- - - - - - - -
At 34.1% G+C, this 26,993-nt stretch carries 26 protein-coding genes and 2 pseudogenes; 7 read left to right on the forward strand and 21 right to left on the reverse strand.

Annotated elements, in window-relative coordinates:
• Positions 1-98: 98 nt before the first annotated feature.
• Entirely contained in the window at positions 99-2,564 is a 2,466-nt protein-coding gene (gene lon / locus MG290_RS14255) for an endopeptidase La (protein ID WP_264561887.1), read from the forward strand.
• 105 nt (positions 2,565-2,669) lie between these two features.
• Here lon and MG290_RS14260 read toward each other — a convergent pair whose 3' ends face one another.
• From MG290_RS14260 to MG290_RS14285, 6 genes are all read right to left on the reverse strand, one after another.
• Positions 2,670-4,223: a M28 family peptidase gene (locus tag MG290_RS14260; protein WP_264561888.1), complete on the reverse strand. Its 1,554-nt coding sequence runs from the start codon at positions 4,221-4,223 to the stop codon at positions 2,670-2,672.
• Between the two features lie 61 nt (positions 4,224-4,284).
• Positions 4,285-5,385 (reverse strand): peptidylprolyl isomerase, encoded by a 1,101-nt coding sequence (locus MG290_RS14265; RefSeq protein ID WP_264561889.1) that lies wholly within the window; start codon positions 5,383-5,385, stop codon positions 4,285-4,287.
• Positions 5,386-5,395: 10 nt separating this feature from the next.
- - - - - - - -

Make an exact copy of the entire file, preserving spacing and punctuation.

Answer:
At 34.1% G+C, this 26,993-nt stretch carries 26 protein-coding genes and 2 pseudogenes; 7 read left to right on the forward strand and 21 right to left on the reverse strand.

Annotated elements, in window-relative coordinates:
• Positions 1-98: 98 nt before the first annotated feature.
• Entirely contained in the window at positions 99-2,564 is a 2,466-nt protein-coding gene (gene lon / locus MG290_RS14255) for an endopeptidase La (protein ID WP_264561887.1), read from the forward strand.
• 105 nt (positions 2,565-2,669) lie between these two features.
• Here lon and MG290_RS14260 read toward each other — a convergent pair whose 3' ends face one another.
• From MG290_RS14260 to MG290_RS14285, 6 genes are all read right to left on the reverse strand, one after another.
• Positions 2,670-4,223: a M28 family peptidase gene (locus tag MG290_RS14260; protein WP_264561888.1), complete on the reverse strand. Its 1,554-nt coding sequence runs from the start codon at positions 4,221-4,223 to the stop codon at positions 2,670-2,672.
• Between the two features lie 61 nt (positions 4,224-4,284).
• Positions 4,285-5,385 (reverse strand): peptidylprolyl isomerase, encoded by a 1,101-nt coding sequence (locus MG290_RS14265; RefSeq protein ID WP_264561889.1) that lies wholly within the window; start codon positions 5,383-5,385, stop codon positions 4,285-4,287.
• Positions 5,386-5,395: 10 nt separating this feature from the next.